Alanine is formed from leucine, valine, and isoleucine, so having it low is rather odd. But alanine and lactate are both formed from pyruvate, and recombine to create more pyruvate. So either you weren't breaking pyruvate down in a normal manner, or too much alanine and lactate are being drained to form pyruvate to feed into the Krebs Cycle. There's an actual cycle involving those three, called the "Alanine Cycle". Yours seems to be malfunctioning somehow.
    This could indicate you're not producing a normal amount of propionyl CoA, which feeds into the Krebs Cycle. High Beta-aminoisobutyric acid is associated with several disease, so it might be good to rule those out. Though it looks like supplementing B6 and B12 might fix that. Definitely something to look into though, I think. One thing that might be of interest to ME/CFS patients is that high Beta-Aminoisobutyric Acid is associated with non-Hodgkins Lymphoma, which we're at increased risk of developing.


    Ornithine forms citrulline, which then results in aspartate or arginine. High citrulline with normal aspartate and arginine therefore might indicate a problem breaking down citrulline. The Nutreval interpretation suggestions taking Magnesium, so that might help with processing it.


    These results are a bit odd together, since they're in a loop together: Ethanolamine->Stuff->Sarcosine->Glycine->Serine->Ethanolamine. I think this suggests that you have trouble converting sarcosine into glycine, but that other mechanisms then intervene to make sure you have enough serine from alternate sournces. Nutreval says that's a methylation problem, in which case getting your B12 and Folate from active sources (methylcobalamin and methylfolate) might be helpful.

    High ethanolamine can also be due to low magnesium. In which case your phosphoethanolamine shouldn't be elevated. It's borderline high though, so it's hard to tell if it's just a magnesium deficiency or if there's also dysbiosis. Either way, magnesium is a good thing to try.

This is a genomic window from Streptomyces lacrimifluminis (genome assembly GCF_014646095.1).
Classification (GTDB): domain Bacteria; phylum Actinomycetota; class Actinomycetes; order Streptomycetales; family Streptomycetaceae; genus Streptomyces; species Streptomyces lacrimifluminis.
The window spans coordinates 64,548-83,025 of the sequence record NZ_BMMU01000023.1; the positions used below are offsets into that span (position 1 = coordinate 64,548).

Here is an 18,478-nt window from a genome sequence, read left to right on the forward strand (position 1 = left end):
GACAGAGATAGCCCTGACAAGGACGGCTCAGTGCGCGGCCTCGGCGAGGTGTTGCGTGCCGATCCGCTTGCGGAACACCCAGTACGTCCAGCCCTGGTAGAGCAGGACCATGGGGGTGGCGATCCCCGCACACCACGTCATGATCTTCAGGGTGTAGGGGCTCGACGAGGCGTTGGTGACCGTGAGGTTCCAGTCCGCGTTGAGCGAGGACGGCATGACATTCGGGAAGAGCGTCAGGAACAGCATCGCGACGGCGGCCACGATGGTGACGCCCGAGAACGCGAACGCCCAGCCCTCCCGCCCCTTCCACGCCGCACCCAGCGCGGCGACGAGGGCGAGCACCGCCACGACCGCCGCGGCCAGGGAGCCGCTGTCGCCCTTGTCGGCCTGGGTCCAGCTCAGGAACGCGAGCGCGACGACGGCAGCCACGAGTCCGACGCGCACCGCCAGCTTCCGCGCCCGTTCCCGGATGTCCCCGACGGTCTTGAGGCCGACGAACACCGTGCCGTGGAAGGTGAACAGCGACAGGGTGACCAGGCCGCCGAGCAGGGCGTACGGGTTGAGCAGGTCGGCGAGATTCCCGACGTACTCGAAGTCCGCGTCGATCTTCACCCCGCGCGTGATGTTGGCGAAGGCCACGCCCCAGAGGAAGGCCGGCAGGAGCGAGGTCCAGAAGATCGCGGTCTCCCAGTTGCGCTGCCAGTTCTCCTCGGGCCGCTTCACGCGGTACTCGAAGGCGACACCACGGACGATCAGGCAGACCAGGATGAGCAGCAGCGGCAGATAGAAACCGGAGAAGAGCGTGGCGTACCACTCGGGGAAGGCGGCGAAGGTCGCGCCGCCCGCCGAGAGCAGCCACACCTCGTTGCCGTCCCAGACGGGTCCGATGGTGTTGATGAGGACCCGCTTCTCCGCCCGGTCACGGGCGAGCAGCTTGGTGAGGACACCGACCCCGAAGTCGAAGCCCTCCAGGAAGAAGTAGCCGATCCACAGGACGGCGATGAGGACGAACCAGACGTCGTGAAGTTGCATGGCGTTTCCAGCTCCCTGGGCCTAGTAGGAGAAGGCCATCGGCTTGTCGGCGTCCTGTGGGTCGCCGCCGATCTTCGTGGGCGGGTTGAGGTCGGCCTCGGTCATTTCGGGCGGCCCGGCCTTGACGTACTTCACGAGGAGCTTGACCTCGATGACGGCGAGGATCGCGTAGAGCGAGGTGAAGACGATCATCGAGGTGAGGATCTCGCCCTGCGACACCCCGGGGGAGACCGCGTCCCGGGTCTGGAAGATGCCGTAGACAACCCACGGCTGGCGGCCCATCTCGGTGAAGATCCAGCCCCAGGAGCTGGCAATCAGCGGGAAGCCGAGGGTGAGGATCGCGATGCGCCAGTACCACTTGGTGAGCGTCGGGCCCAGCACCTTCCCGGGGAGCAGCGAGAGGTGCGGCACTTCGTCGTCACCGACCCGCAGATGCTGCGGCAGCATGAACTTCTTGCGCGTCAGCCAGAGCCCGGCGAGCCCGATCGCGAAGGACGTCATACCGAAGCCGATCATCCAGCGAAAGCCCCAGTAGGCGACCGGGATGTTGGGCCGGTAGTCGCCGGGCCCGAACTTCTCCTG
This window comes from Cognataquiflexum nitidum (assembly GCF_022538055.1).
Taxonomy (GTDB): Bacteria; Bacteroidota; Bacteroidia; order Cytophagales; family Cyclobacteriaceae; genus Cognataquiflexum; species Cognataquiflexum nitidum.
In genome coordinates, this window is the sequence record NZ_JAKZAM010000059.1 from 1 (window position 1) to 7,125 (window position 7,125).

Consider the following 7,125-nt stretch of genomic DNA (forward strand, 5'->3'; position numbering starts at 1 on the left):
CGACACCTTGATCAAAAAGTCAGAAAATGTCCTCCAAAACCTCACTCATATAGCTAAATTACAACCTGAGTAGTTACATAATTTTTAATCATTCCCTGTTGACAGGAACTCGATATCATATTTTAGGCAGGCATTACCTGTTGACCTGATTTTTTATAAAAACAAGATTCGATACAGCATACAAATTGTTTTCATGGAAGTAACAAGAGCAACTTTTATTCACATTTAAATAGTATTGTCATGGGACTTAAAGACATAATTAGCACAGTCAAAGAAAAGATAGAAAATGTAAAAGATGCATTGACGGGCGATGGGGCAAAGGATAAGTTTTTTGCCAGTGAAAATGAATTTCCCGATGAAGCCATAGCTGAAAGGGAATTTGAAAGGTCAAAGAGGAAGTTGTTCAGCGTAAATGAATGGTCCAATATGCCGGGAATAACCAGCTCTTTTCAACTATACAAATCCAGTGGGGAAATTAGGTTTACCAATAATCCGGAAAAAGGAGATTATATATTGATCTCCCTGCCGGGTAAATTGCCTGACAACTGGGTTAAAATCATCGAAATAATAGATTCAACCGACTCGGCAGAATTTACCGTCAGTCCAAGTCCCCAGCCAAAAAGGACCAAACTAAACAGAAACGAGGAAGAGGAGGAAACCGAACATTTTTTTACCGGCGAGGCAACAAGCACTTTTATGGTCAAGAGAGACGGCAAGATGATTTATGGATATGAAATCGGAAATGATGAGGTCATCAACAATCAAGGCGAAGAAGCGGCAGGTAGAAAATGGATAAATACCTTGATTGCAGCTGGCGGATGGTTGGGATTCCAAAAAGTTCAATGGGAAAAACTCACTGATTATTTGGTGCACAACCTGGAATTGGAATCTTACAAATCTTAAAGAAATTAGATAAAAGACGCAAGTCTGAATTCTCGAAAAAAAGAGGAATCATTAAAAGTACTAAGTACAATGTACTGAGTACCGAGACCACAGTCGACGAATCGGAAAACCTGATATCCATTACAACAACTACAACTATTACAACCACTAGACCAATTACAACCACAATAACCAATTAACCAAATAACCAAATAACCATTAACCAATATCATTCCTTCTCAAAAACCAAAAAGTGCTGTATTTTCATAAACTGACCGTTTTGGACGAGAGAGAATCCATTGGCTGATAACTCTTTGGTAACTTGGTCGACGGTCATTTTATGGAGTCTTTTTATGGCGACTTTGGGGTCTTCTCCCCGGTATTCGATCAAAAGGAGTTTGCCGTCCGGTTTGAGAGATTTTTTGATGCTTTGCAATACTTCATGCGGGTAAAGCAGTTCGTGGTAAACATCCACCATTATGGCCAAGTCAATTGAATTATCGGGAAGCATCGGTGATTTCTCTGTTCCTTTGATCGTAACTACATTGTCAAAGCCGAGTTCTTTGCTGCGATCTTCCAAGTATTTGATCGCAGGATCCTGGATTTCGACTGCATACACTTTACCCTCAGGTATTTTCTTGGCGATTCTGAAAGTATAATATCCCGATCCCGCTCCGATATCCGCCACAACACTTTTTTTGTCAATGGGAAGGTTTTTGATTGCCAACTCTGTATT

It looks like a lot of things could cause this ... I think following their recommendations regarding supplements for it could be useful to see if it helps.

    Did you try following the Nutreval recommendations for vitamins (especially Bs and D) or minerals? Any difference in symptoms? And if so, have you had a more recent panel run?
     
  3. Gavin

    Gavin

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    Scotland
    Hi Valentijn,

    Sorry its taken me a while to get back. Thanks so much for your detailed response. Its been really helpful as I wouldn’t have known 99% of it!!! Definitely given me some avenues to explore.

    To answer some of your questions:

    Were you taking any vitamins or supplements?
    Problem I have is that very poor memory is one of my main symptoms so its hard for me to remember if I was on supplements or not at the time but I believe I wasn’t on anything as I was advised to stop all supps a couple of weeks before so they wouldn’t throw the results.

    Was your diet high or low in meat consumption?
    Again, not 100% but probably high as I’ve always been a meat eater and with the majority of my approach being low carb then I think I would have been high in meat consumption

    Were you fasting when the sample was given?
    Don’t believe I was fasting.

    How long had you been ill?
    I’ve had these symptoms since I was maybe 9 years old albeit they have changed as time as gone on. I am now 34.

    How active were you?
    I have always been an active person and into my sports. At the time the test was taken, I was training for a long distance running event so was out regularly although not overdoing things.

    I’ve ordered some supplementary Glycine which should arrive in next couple of days so hopefully that will start to balance out a number of the highs and lows. I’ve also started taking Vitamin D again given I’m in Scotland which rarely sees daylight or sunshine these days J so hopefully that will help too. I don’t want to take too much at once though so will leave it at those two for now and see where I am in the New Year.

    Not sure what’s going on there with muscle breakdown. It certainly seems like I am breaking down muscle as I can see the effects in the mirror as time goes on but I’ve got a high protein diet so not sure what’s happening.

    Would I need to supplement B12 given I’m on a high protein diet which should provide me with B12? I ask because I’m sure I’ve read somewhere that there are different types of B12 in your system (blood and something else) so one might be up due to meat consumption but the other down???

    I’ve taken B vitamins before but they all seemed to excite me and bring on the anxiety more than help it. Especially the B6 if my memory serves me right (ha). I took B3 for a while also but didn’t see any real improvements. That was a good while ago though so may try introducing again in the new year. Haven’t supped with any minerals other than by natural seaweeds. IS there anything you would recommend?

    Thanks again for all the info. Your answer was very thorough and helped loads.

    Gav